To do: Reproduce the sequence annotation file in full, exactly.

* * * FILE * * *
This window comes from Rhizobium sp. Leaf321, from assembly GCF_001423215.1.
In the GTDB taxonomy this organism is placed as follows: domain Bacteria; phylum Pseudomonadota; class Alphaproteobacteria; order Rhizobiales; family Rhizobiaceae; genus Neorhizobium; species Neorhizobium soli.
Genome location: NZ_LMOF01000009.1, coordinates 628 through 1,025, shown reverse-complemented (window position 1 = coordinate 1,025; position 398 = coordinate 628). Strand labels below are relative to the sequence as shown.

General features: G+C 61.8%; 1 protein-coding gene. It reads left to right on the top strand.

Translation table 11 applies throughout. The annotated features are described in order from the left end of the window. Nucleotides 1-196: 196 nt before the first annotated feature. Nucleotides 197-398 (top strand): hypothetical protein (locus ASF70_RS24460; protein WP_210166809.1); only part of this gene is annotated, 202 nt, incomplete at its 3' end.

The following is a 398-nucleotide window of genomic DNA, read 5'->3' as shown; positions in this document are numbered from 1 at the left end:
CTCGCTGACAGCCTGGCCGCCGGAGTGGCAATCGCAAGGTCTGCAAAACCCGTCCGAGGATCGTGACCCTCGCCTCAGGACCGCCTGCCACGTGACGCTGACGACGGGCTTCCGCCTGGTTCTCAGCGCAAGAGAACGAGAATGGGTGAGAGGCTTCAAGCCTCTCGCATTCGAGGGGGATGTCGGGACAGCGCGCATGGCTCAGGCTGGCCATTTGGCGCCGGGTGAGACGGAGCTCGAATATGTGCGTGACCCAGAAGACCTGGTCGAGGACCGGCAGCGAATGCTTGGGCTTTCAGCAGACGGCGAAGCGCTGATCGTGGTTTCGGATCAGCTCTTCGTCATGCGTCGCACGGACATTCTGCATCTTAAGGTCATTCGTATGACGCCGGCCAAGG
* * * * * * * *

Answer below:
This window comes from Rhizobium sp. Leaf321, from assembly GCF_001423215.1.
In the GTDB taxonomy this organism is placed as follows: domain Bacteria; phylum Pseudomonadota; class Alphaproteobacteria; order Rhizobiales; family Rhizobiaceae; genus Neorhizobium; species Neorhizobium soli.
Genome location: NZ_LMOF01000009.1, coordinates 628 through 1,025, shown reverse-complemented (window position 1 = coordinate 1,025; position 398 = coordinate 628). Strand labels below are relative to the sequence as shown.

General features: G+C 61.8%; 1 protein-coding gene. It reads left to right on the top strand.

Translation table 11 applies throughout. The annotated features are described in order from the left end of the window. Nucleotides 1-196: 196 nt before the first annotated feature. Nucleotides 197-398 (top strand): hypothetical protein (locus ASF70_RS24460; protein WP_210166809.1); only part of this gene is annotated, 202 nt, incomplete at its 3' end.

The following is a 398-nucleotide window of genomic DNA, read 5'->3' as shown; positions in this document are numbered from 1 at the left end:
CTCGCTGACAGCCTGGCCGCCGGAGTGGCAATCGCAAGGTCTGCAAAACCCGTCCGAGGATCGTGACCCTCGCCTCAGGACCGCCTGCCACGTGACGCTGACGACGGGCTTCCGCCTGGTTCTCAGCGCAAGAGAACGAGAATGGGTGAGAGGCTTCAAGCCTCTCGCATTCGAGGGGGATGTCGGGACAGCGCGCATGGCTCAGGCTGGCCATTTGGCGCCGGGTGAGACGGAGCTCGAATATGTGCGTGACCCAGAAGACCTGGTCGAGGACCGGCAGCGAATGCTTGGGCTTTCAGCAGACGGCGAAGCGCTGATCGTGGTTTCGGATCAGCTCTTCGTCATGCGTCGCACGGACATTCTGCATCTTAAGGTCATTCGTATGACGCCGGCCAAGG